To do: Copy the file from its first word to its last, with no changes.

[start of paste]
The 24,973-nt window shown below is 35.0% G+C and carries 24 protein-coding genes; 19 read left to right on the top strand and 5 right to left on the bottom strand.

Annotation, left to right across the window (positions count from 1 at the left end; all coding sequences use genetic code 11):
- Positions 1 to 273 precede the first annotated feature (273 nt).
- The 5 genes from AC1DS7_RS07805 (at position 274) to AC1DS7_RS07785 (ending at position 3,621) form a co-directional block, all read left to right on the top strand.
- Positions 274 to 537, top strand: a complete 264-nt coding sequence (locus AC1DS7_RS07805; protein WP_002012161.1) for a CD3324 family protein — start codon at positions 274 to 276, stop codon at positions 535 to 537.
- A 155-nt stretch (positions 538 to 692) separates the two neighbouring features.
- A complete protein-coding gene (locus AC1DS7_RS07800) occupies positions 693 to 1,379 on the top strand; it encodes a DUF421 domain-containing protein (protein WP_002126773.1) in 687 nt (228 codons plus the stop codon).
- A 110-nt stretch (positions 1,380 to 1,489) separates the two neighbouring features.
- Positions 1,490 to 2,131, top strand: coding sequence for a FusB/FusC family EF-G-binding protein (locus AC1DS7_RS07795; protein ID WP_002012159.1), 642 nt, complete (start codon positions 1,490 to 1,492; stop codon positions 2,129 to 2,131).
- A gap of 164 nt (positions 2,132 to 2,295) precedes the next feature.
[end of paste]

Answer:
The 24,973-nt window shown below is 35.0% G+C and carries 24 protein-coding genes; 19 read left to right on the top strand and 5 right to left on the bottom strand.

Annotation, left to right across the window (positions count from 1 at the left end; all coding sequences use genetic code 11):
- Positions 1 to 273 precede the first annotated feature (273 nt).
- The 5 genes from AC1DS7_RS07805 (at position 274) to AC1DS7_RS07785 (ending at position 3,621) form a co-directional block, all read left to right on the top strand.
- Positions 274 to 537, top strand: a complete 264-nt coding sequence (locus AC1DS7_RS07805; protein WP_002012161.1) for a CD3324 family protein — start codon at positions 274 to 276, stop codon at positions 535 to 537.
- A 155-nt stretch (positions 538 to 692) separates the two neighbouring features.
- A complete protein-coding gene (locus AC1DS7_RS07800) occupies positions 693 to 1,379 on the top strand; it encodes a DUF421 domain-containing protein (protein WP_002126773.1) in 687 nt (228 codons plus the stop codon).
- A 110-nt stretch (positions 1,380 to 1,489) separates the two neighbouring features.
- Positions 1,490 to 2,131, top strand: coding sequence for a FusB/FusC family EF-G-binding protein (locus AC1DS7_RS07795; protein ID WP_002012159.1), 642 nt, complete (start codon positions 1,490 to 1,492; stop codon positions 2,129 to 2,131).
- A gap of 164 nt (positions 2,132 to 2,295) precedes the next feature.